Case Report| Volume 32, ISSUE 3, 106994, March 2023

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Mimic of transient ischemic attack by anemia-induced asterixis: A novel differential diagnosis of stroke with critical pitfalls


      • Severe anemia, a novel etiology of asterixis with frequent falls, was reported.
      • Asterixis with metabolic causes are typically asymptomatic but occasionally mimics transient ischemic attack.
      • Anemia-related asterixis could coexist with misleading anemia-related brain ischemic lesions.
      • There is a pitfall: adverse stroke treatment for anemia-related asterixis.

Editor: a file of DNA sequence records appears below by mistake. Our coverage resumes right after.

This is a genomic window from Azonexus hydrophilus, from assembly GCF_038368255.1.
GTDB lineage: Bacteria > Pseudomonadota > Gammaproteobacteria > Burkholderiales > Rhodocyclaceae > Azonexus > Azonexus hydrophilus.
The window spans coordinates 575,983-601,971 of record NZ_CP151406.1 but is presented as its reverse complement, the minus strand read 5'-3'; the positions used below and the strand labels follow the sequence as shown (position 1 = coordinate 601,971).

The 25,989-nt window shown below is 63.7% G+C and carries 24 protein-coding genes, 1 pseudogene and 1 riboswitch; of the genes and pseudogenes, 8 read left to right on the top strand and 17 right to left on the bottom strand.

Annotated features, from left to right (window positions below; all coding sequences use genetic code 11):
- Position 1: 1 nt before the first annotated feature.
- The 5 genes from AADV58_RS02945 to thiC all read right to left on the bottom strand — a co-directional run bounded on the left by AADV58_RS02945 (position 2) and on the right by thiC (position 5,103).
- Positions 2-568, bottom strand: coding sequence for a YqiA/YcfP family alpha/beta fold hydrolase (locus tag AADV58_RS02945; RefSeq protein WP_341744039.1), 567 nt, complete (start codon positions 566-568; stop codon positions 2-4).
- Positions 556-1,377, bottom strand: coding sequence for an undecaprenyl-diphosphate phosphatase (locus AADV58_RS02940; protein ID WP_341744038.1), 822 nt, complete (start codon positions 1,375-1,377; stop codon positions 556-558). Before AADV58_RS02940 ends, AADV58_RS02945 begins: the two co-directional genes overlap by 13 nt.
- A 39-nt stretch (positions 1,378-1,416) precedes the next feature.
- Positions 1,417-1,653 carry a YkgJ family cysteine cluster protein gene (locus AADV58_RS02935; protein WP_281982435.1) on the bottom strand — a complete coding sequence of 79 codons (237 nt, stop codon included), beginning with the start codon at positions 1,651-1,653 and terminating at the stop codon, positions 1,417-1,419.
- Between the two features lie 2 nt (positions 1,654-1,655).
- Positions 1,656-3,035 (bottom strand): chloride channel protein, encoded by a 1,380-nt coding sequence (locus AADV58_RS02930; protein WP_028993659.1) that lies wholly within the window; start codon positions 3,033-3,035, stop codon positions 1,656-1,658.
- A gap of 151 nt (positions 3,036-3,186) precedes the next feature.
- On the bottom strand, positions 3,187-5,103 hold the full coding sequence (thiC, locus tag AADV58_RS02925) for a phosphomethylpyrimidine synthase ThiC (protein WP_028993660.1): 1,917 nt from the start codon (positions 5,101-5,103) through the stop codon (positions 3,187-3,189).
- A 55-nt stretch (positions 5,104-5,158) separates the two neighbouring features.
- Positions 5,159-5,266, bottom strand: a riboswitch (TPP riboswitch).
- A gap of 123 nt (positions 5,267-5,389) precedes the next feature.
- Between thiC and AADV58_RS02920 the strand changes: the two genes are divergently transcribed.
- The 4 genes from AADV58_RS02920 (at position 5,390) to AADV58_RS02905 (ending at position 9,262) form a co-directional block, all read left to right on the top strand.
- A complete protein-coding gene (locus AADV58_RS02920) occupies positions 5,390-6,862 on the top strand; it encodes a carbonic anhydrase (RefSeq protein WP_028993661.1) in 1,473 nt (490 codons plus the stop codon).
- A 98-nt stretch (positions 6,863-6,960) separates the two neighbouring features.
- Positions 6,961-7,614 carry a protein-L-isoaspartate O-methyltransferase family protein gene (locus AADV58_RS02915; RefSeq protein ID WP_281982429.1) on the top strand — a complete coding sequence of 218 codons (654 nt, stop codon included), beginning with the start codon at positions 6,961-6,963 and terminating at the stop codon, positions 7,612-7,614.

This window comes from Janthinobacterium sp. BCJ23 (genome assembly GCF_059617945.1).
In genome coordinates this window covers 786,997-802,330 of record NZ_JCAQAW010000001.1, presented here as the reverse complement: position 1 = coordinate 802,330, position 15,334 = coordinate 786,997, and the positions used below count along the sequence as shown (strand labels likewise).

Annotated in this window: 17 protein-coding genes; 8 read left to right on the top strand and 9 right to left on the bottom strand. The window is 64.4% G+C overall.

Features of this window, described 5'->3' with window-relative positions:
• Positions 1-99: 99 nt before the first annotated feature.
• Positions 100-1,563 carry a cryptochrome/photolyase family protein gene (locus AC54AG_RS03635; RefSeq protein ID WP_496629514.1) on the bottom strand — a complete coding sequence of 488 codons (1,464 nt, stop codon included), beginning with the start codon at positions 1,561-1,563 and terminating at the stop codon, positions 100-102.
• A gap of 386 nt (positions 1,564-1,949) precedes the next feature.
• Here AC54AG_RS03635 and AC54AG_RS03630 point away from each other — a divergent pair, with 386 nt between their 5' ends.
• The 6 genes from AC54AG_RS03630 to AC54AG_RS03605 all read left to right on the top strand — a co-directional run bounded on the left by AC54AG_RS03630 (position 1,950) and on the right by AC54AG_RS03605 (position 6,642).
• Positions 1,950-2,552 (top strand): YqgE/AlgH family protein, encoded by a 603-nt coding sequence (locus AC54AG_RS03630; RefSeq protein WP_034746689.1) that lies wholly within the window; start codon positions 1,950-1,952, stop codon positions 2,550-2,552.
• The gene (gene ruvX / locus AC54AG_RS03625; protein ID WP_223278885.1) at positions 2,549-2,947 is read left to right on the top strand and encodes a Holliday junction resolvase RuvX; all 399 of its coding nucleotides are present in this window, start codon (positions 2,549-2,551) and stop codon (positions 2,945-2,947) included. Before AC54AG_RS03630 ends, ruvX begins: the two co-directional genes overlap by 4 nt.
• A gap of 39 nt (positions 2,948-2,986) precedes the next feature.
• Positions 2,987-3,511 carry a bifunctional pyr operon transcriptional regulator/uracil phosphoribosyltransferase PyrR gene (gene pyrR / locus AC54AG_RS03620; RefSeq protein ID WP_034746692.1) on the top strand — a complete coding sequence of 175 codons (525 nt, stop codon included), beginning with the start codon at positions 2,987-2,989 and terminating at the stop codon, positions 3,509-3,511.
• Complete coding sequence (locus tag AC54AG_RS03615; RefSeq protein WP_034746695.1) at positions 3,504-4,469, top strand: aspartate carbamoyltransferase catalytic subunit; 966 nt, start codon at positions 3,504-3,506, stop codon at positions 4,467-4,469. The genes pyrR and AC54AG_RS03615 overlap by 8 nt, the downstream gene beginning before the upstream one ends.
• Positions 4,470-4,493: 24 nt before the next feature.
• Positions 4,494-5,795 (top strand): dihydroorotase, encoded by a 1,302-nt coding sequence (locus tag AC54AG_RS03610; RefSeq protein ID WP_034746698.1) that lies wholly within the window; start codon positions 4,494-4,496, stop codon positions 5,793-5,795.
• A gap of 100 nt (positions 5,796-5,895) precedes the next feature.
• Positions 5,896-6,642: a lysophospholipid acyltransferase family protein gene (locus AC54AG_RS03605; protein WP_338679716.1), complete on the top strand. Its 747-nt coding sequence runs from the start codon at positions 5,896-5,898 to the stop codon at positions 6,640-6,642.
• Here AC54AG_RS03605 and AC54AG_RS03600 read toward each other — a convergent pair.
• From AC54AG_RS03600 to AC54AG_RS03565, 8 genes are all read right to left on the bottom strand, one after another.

As most cases of asterixis with metabolic causes are asymptomatic, they have not been considered in the differential diagnosis of stroke. However, an asterixis occasionally resembles a transient ischemic attack (TIA). On the other hand, reports have indicated that anemia is an independent risk factor for brain ischemia. Therefore, both asterixis and anemia are important considerations for stroke diagnosis. A 79-year-old man with frequent leg palsy was initially diagnosed with recurrent TIA at the anterior cerebral artery (ACA) with a tiny callosal infarction and aspirin was prescribed immediately. However, subsequent careful physical examination revealed asterixis at both the wrist and knee joints. Laboratory testing and colonoscopy revealed severe anemia secondary to colon cancer. Blood transfusion immediately improved the asterixis and gait, thus confirming that anemia contributed to the patient's symptoms. This novel etiology of asterixis may be accompanied by misleading anemia-induced brain ischemic lesions detectable on magnetic resonance imaging (MRI). Anemia-induced asterixis should be considered as a novel differential diagnosis of a stroke to avoid pitfalls leading to unnecessary stroke treatment for patients with anemia.


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